To learn more about why federal government agencies are funding this kind of research despite the fact a polygraph replacement already exists and has proven itself in a wide range of applications, one must understand that a technological “turf war” is to blame and has been raging silently for more than 40 years.  Details of that turf war can be found inside The Clapper Memo.

It comes highly recommended. ORDER A COPY TODAY!

For links to other articles of interest as well as photos and commentary, join me on Facebook and Twitter.  Please show your support by buying my books and encouraging your friends and loved ones to do the same.  Thanks in advance!

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TDIA Book Excerpt: ‘I Wasn’t Going To Be That Dog’

Despite the fact prosecutors presented no evidence or eyewitnesses, members of a U.S. Army court-martial panel found Sgt. 1st Class Kelly A. Stewart guilty of sexually assaulting a 29-year-old German woman with whom he admitted having had a one-night stand one year earlier. Below is an excerpt from my book, Three Days In August, about what happened in the life of this elite Green Beret after he was railroaded by the politically-correct military justice system:

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Click on image above to order book.

“So, they find me guilty. It’s late at night. In an instant, my whole life got flushed right down the toilet,” said Stewart, recalling the verdict that changed his life just before midnight on August 19, 2009. “I am smart enough to know that my life is screwed. The rest of my life.  No matter what. My life is done.

“Clearly, I felt that I was shafted, and I knew there was no way to fix it,” he explained. “This is an analogy I use. It might come across as messed up, but this is my analogy, and this is why I chose to do what I did.

“I was not going to have everybody do prison time with me,” said Stewart, recalling his thoughts after a court-martial panel found him guilty of sex crimes against a German woman and handed down a sentence that included a reduction in rank, from E-7 to E-1, forfeiture of all pay and allowances, eight years of confinement and a recommendation for dishonorable discharge upon release.

“I wasn’t going to go to prison and have my kids have to go through having their dad in prison and my wife having to stand by my side and go without a husband for years—and, at that time, I didn’t know the length of the years,” said Stewart, a Special Forces combat medic and Level One-trained sniper. “I didn’t know the length of my sentence; I just knew that I was found guilty.”

Sgt. 1st Class Kelly A. Stewart's uniform was covered with signs of his life as a Top One Percent Special Forces Soldier. Click on image above to order book.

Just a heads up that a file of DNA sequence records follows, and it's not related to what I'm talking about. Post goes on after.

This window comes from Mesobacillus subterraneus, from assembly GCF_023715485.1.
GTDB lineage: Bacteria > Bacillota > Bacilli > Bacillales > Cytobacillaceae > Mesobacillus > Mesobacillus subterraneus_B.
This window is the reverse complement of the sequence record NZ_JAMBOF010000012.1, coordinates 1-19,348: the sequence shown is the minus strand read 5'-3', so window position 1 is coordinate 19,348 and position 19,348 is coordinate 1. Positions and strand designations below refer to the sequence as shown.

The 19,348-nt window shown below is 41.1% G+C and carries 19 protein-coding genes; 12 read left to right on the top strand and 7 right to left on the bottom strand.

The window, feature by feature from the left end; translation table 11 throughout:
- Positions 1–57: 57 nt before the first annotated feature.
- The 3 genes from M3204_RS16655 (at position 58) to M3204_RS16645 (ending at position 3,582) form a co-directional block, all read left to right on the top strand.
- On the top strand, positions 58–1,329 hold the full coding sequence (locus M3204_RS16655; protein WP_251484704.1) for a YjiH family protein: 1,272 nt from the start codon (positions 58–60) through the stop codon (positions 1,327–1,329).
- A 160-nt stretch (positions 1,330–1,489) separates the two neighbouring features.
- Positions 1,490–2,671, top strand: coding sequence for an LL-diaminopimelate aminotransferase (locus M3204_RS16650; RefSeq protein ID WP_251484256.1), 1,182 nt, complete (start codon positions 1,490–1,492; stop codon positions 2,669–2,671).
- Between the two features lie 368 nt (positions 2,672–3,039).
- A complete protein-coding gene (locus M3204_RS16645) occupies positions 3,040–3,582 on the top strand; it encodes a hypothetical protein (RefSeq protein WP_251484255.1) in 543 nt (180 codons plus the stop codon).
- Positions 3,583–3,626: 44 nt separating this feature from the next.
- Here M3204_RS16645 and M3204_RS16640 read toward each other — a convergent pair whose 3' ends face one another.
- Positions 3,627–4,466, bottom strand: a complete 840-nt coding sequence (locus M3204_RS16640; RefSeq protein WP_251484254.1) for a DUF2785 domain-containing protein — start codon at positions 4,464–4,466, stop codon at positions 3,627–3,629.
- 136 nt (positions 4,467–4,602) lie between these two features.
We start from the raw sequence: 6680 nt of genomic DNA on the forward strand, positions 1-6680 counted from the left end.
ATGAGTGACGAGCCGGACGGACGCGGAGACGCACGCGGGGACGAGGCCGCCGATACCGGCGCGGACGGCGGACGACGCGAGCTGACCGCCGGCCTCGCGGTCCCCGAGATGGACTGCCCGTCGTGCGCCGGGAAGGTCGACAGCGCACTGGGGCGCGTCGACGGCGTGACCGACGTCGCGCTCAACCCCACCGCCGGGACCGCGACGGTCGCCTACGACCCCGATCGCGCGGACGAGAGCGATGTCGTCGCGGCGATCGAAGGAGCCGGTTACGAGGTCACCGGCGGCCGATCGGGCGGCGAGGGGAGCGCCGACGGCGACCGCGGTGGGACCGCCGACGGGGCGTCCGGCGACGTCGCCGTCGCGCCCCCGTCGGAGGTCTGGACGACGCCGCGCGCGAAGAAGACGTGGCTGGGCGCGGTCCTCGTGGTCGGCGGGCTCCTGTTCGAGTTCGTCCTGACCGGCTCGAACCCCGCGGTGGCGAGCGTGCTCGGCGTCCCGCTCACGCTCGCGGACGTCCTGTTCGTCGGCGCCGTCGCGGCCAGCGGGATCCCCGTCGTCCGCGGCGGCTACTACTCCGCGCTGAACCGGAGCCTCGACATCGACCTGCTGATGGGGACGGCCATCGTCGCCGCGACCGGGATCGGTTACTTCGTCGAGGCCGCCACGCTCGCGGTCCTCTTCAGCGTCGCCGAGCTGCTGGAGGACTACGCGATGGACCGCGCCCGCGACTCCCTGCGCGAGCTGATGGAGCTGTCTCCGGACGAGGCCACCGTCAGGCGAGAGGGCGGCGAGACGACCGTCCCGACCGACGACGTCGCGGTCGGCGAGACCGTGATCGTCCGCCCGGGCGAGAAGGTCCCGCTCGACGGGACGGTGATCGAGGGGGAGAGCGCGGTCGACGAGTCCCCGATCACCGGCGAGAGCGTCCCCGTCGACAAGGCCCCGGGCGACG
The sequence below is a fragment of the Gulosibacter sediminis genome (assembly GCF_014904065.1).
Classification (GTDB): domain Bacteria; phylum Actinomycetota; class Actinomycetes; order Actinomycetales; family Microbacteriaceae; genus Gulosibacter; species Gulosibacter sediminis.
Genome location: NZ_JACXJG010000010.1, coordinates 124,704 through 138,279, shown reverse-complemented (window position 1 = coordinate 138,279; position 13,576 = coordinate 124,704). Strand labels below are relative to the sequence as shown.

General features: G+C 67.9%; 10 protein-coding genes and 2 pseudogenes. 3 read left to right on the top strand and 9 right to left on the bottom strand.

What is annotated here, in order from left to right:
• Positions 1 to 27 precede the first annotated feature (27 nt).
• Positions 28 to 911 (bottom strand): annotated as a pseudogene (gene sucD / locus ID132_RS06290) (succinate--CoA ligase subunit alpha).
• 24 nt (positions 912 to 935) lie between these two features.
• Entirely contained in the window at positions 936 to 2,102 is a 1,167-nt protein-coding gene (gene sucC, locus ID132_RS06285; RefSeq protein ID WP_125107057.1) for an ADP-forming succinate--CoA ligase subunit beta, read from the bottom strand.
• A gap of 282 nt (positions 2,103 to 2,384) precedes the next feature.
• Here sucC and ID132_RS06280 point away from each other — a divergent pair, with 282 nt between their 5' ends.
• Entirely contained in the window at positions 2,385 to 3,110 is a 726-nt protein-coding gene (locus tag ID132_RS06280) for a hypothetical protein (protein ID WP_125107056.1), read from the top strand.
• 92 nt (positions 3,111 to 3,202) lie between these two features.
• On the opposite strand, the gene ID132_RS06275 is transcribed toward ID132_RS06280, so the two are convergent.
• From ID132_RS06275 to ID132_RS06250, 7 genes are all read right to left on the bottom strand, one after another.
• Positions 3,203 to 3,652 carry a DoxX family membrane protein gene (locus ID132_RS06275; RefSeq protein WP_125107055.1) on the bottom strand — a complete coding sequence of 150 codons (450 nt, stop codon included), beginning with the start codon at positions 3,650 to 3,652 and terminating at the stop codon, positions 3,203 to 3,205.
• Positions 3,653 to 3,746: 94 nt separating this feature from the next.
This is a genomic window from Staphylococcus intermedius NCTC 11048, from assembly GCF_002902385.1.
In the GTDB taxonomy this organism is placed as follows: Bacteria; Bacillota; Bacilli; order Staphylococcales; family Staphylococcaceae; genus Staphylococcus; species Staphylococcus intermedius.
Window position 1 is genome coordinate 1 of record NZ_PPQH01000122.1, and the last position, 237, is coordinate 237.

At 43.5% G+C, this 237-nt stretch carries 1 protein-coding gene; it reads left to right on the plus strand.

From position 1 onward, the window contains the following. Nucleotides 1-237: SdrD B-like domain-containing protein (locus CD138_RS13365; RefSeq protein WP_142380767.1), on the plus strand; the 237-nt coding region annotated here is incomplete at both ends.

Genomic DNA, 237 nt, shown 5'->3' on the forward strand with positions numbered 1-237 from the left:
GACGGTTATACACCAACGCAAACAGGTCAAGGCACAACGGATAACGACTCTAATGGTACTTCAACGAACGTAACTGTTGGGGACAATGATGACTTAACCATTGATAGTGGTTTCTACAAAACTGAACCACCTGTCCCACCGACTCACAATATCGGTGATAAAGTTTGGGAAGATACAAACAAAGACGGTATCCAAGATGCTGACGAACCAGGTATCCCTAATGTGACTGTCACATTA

Kelly A. Stewart’s uniform was covered with signs of his life as a Top One Percent Special Forces Soldier.

That’s when he made a decision.

“I never thought I was going to prison,” Stewart said. “When I got back after (being convicted), I had a reality check in the hotel room” at the Krystal Inn, the on-post hotel where he was staying near the court building where his trial was taking place at Rose Barracks in Vilseck, Germany.

About the only plans he made took place during the last intermission in the courtroom before his guilty verdict was announced. After calling his wife and telling her he wouldn’t be coming home soon, Stewart also called his military-friendly bank, USAA, and transferred all of the money in his account into his wife’s account.

“I already knew what I was gonna do,” he recalled.

Back in their room at the Krystal Inn, Stewart and his buddy, Sergeant First Class Detrick Hampton, laid in their beds and talked most of the night until Sergeant Hampton fell asleep around 5 a.m. Less than an hour later, Stewart began to implement his hastily-crafted plan.

Careful not to wake Sergeant Hampton, Stewart got up out of his bed about an hour later, put on his Army Combat Uniform and low-quarter shoes and collected a few items—including a combat knife and a rubber band—he thought he might need. Oddly, he left his black Army jump boots in the room.

Kelly Stewart on a gun truck in Iraq.

Kelly Stewart on a gun truck in Iraq.

Quietly, he walked out of his second-floor room at the Krystal Inn where, even after he was found guilty, he was not kept under guard—an indication, perhaps, that some in the Army still didn’t think he was as dangerous as the charges, eventual conviction and news media coverage of his case might have indicated. He had, after all, never been deemed a danger to others or a flight risk.

Because he had not planned to go away for a long time, Stewart didn’t prepare by gathering lots of clothes, money and 16 passports. Instead, he ensured only that he had enough money for gas to go where he needed to go to take his own life. And with three combat tours in Iraq and other stints in Kosovo and Macedonia under his belt, he knew enough about medicine to make it happen.

Once outside the hotel room, Stewart walked the short distance to a staircase in the center of the building, down a single flight of stairs and through an open-air hallway out to the parking lot where his rental car, an Audi Q5, was parked.

He drove the SUV a short distance to the Shoppette—the name the Army and Air Force Exchange Service gives its convenience stores located on military installations—where he purchased a laundry list of items:  three 50-count bottles of Tylenol caplets, one 72-count package of Sominex tablets, two 16-ounce bottles of Gatorade Riptide Rush, some writing paper and a couple of pencils.”

Find out what happened next in the life of this man who sacrificed so much for his country only to be betrayed! Order a copy of Three Days In August.